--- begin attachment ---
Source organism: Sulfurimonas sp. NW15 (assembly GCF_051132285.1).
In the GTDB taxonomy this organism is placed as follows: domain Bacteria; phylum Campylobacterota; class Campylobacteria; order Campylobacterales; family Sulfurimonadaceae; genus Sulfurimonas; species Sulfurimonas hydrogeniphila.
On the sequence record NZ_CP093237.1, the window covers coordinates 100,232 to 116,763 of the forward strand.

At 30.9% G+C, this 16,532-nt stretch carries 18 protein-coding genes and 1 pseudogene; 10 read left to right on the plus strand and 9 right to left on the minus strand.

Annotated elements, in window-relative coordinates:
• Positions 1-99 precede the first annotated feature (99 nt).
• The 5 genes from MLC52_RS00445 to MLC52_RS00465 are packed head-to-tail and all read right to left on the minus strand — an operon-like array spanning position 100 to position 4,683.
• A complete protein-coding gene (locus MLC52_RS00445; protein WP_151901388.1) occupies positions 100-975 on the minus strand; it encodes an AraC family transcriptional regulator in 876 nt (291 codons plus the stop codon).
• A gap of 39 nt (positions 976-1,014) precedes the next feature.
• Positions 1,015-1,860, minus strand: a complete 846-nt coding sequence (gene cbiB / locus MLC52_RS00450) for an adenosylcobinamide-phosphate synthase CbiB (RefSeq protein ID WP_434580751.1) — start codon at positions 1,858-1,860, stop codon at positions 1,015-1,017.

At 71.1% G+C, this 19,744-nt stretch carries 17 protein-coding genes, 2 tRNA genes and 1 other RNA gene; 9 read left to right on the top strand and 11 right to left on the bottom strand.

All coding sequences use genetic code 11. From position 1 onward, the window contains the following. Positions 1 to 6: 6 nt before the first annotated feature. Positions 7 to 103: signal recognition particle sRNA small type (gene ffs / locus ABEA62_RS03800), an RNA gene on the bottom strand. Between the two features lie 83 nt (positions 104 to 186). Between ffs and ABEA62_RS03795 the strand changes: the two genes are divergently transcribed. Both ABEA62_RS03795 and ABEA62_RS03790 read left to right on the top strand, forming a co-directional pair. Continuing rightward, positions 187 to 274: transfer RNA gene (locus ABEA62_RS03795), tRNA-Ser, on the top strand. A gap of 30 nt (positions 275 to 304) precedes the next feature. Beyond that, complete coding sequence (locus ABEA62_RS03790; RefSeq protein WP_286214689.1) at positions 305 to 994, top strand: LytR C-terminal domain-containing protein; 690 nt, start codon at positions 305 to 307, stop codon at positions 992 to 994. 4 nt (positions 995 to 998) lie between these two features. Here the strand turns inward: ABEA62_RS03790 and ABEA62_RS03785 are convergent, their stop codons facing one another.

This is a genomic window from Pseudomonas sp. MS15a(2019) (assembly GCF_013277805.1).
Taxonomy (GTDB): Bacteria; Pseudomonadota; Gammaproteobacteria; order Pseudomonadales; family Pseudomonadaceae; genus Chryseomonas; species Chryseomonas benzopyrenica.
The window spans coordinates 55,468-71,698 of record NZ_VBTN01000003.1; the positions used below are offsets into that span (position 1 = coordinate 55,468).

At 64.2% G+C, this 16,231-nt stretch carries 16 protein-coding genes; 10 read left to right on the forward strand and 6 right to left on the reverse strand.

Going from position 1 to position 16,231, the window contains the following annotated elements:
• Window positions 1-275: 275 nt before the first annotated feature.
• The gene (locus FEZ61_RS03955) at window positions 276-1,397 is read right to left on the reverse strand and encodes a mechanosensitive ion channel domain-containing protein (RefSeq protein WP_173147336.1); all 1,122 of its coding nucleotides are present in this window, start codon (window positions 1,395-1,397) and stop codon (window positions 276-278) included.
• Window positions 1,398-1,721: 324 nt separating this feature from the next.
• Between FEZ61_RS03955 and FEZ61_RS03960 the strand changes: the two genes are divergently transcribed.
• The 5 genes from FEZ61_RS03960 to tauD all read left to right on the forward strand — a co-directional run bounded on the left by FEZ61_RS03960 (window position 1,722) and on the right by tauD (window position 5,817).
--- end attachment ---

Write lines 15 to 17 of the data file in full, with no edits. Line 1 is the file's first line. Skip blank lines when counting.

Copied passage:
The window spans coordinates 55,468-71,698 of record NZ_VBTN01000003.1; the positions used below are offsets into that span (position 1 = coordinate 55,468).

At 64.2% G+C, this 16,231-nt stretch carries 16 protein-coding genes; 10 read left to right on the forward strand and 6 right to left on the reverse strand.

Going from position 1 to position 16,231, the window contains the following annotated elements: